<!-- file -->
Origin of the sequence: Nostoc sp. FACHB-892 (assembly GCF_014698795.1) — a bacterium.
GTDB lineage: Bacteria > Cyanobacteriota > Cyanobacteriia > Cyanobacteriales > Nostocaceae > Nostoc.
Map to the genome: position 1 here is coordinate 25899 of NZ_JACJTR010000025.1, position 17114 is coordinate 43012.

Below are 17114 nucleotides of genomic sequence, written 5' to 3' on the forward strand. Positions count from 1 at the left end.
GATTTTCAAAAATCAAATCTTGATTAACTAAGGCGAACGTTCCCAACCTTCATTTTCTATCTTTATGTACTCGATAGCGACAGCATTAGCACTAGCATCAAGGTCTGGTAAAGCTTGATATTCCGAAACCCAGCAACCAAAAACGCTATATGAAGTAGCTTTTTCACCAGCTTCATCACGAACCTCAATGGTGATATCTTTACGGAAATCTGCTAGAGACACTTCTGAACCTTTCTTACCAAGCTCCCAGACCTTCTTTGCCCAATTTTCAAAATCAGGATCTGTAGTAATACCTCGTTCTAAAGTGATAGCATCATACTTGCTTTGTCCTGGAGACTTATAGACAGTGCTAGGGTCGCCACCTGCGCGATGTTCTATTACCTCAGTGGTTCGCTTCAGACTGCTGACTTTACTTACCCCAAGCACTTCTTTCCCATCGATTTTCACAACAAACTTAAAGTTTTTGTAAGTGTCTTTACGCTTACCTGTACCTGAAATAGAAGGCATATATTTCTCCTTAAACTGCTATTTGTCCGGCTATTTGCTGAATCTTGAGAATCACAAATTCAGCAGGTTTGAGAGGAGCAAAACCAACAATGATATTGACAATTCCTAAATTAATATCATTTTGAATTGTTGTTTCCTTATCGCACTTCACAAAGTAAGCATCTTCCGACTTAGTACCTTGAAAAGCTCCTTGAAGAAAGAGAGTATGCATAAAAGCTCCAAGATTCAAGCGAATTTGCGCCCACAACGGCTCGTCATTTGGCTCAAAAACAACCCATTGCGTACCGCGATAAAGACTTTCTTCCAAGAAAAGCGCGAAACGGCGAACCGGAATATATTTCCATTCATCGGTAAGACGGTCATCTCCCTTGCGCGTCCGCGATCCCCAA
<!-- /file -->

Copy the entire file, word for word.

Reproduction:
Origin of the sequence: Nostoc sp. FACHB-892 (assembly GCF_014698795.1) — a bacterium.
GTDB lineage: Bacteria > Cyanobacteriota > Cyanobacteriia > Cyanobacteriales > Nostocaceae > Nostoc.
Map to the genome: position 1 here is coordinate 25899 of NZ_JACJTR010000025.1, position 17114 is coordinate 43012.

Below are 17114 nucleotides of genomic sequence, written 5' to 3' on the forward strand. Positions count from 1 at the left end.
GATTTTCAAAAATCAAATCTTGATTAACTAAGGCGAACGTTCCCAACCTTCATTTTCTATCTTTATGTACTCGATAGCGACAGCATTAGCACTAGCATCAAGGTCTGGTAAAGCTTGATATTCCGAAACCCAGCAACCAAAAACGCTATATGAAGTAGCTTTTTCACCAGCTTCATCACGAACCTCAATGGTGATATCTTTACGGAAATCTGCTAGAGACACTTCTGAACCTTTCTTACCAAGCTCCCAGACCTTCTTTGCCCAATTTTCAAAATCAGGATCTGTAGTAATACCTCGTTCTAAAGTGATAGCATCATACTTGCTTTGTCCTGGAGACTTATAGACAGTGCTAGGGTCGCCACCTGCGCGATGTTCTATTACCTCAGTGGTTCGCTTCAGACTGCTGACTTTACTTACCCCAAGCACTTCTTTCCCATCGATTTTCACAACAAACTTAAAGTTTTTGTAAGTGTCTTTACGCTTACCTGTACCTGAAATAGAAGGCATATATTTCTCCTTAAACTGCTATTTGTCCGGCTATTTGCTGAATCTTGAGAATCACAAATTCAGCAGGTTTGAGAGGAGCAAAACCAACAATGATATTGACAATTCCTAAATTAATATCATTTTGAATTGTTGTTTCCTTATCGCACTTCACAAAGTAAGCATCTTCCGACTTAGTACCTTGAAAAGCTCCTTGAAGAAAGAGAGTATGCATAAAAGCTCCAAGATTCAAGCGAATTTGCGCCCACAACGGCTCGTCATTTGGCTCAAAAACAACCCATTGCGTACCGCGATAAAGACTTTCTTCCAAGAAAAGCGCGAAACGGCGAACCGGAATATATTTCCATTCATCGGTAAGACGGTCATCTCCCTTGCGCGTCCGCGATCCCCAA